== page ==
Thursday, April 26, 2007

It Was Eighty Years Ago Today...

With the barrage of anti-Catholic bigotry surrounding the alignment of Supreme Court votes in the recent partial birth abortion case, it is well worth reflecting on another case where the Catholics (or in this case, the Catholic) stood apart. I'm referring to the May 2, 1927 case of Buck v. Bell, which dealt with issues of eugenics and compulsory sterilization (almost eighty years ago to the day).

In 1924, Virginia adopted a eugenics statute, with the aim of sterilizing the mentally retarded. The case involved an attempt to sterilize an 18-year old girl named Carrie Buck, who was mentally retarded, and also accused of prostitution and "immorality". It went all the way to the Supreme Court, which decided in favor of sterilization by a whopping 8-1 majority. Here's what Justice Oliver Wendell Holmes wrote in his majority opinion:
"We have seen more than once that the public welfare may call upon the best citizens for their lives. It would be strange if it could not call upon those who already sap the strength of the State for these lesser sacrifices, often not felt to be such by those concerned, in order to prevent our being swamped with incompetence. It is better for all the world, if instead of waiting to execute degenerate offspring for crime, or to let them starve for their imbecility, society can prevent those who are manifestly unfit from continuing their kind."
There was a lone dissenter in the case, who happened to be the only Catholic justice on the court, Pierce Butler. With the benefit of hindsight, we look back in horror at this decision. It was a naked appeal to moral relativism, an exercise in callous utilitarianism. Nowhere did it acknowledge the God-given human dignity of the person in question. And yet, the Catholic justice stood alone. Perhaps he was the subject of anti-Catholic attacks for his dissent. Did he see something the others could not?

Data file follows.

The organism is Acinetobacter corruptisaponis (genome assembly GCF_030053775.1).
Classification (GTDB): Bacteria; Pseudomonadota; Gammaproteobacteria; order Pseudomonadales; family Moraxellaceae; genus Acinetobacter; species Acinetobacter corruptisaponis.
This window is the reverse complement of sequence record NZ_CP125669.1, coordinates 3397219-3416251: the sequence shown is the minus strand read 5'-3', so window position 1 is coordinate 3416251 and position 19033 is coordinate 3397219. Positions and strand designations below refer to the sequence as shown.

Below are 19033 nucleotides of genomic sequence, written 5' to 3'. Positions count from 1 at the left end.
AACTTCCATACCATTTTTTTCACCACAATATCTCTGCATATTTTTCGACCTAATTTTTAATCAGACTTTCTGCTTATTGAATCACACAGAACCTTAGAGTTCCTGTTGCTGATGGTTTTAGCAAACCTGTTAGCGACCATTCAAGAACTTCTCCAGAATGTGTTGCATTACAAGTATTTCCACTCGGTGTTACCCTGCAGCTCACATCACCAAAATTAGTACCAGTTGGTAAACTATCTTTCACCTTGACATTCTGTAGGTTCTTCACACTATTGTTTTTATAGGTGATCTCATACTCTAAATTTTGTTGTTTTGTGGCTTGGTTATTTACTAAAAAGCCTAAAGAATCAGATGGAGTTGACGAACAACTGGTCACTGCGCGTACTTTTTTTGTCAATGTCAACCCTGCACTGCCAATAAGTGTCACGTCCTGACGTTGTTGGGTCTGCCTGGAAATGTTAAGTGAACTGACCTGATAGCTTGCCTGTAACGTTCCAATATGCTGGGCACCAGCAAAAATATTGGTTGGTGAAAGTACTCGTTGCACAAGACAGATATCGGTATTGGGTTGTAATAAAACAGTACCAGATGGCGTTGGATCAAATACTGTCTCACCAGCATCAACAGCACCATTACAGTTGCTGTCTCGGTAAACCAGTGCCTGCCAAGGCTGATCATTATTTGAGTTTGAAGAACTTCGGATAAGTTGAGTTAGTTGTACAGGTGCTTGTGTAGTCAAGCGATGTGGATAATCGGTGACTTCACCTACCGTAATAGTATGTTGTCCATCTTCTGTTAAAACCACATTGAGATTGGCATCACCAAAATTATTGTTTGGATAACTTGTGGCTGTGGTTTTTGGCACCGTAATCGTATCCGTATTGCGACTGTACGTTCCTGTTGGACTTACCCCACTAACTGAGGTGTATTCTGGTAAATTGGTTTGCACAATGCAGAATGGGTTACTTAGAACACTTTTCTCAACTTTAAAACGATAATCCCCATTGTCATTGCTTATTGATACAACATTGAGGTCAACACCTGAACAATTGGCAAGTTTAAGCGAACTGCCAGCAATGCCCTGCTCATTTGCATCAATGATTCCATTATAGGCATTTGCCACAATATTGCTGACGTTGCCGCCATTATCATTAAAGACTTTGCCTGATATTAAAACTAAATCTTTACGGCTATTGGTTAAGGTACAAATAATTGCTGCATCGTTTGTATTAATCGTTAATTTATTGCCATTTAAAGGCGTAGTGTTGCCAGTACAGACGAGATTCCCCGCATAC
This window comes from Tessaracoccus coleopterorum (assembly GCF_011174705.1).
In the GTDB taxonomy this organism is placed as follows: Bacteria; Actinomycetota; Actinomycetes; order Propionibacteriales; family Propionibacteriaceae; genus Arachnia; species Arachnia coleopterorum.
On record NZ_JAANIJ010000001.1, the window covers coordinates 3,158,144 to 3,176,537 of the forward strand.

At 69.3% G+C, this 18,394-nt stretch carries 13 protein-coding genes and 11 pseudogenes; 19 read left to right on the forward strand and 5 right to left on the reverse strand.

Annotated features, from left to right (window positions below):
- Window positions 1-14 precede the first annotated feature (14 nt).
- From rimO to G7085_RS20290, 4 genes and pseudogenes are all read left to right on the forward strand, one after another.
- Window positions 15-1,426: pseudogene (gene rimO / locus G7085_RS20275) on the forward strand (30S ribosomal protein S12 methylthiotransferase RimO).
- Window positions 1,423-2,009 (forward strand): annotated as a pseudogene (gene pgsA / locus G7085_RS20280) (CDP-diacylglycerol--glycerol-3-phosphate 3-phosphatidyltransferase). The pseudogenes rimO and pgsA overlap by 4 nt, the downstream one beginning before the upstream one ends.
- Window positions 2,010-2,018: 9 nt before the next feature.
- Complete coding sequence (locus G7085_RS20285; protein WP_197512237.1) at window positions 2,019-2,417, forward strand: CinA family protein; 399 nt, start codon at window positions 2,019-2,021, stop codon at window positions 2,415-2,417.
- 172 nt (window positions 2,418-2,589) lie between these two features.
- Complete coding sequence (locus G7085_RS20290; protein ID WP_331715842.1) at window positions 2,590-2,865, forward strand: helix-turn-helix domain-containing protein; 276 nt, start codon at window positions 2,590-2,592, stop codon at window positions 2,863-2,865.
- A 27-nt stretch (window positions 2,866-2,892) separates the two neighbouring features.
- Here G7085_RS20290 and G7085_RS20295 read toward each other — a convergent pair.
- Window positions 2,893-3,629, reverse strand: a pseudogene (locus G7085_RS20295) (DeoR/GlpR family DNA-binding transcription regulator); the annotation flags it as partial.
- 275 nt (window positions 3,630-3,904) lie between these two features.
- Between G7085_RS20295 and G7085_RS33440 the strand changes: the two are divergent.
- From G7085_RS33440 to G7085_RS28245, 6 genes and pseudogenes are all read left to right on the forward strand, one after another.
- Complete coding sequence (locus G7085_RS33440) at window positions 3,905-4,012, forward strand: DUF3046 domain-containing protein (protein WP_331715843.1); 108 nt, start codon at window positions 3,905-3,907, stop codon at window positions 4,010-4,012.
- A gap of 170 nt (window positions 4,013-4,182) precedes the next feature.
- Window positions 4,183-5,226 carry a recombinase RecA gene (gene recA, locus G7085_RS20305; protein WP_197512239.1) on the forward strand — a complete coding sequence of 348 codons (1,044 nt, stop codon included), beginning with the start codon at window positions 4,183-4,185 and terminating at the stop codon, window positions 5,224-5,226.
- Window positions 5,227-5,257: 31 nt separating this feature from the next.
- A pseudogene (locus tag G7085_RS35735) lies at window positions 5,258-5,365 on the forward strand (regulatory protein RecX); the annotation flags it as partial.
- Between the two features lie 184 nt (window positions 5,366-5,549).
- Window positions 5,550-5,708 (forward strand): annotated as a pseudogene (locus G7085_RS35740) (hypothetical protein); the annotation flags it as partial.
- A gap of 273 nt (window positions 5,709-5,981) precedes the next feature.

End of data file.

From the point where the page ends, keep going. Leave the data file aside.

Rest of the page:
Eighty years into the future, will people be looking back and applauding the stance of the Catholic justices in Gonzales v. Carhart, wondering in horror how the weight of established opinion favored such a procedure that again appealed to cold utilitarianism?

4 comments:

Antonio Manetti said...

In a previous post, you charactetized I D & E as a

"...procedure that the weight of public opinion is against"

Now you say:

"will people be looking back and applauding the stance of the Catholic justices in Gonzales v. Carhart, wondering in horror how the weight of established opinion favored such a procedure"

Which is it?

Morning's Minion said...

Oh, I was quite careful in choosing my words! I am distinguishing "public opinion" (obvious) from "established opinion" (the opinion leaders, purveyers of "conventional wisdom").

Antonio Manetti said...

You refer to:

(the opinion leaders, purveyers of "conventional wisdom").

The verdict of the justices was 8 to 1 in support of upholding the sterilization law.

I doubt there's evidential proof that such an overwhelming body of opinion exists among 'opinion leaders'. I suspect the contrary is true.

It's probably worth noting in passing that the law on the books today allows an exception when the woman's life is at stake. Do you support that as well? Does the procedure become any less barbaric under those circumstances?

Franklin Jennings said...

I'd be interested in hearing that answer myself.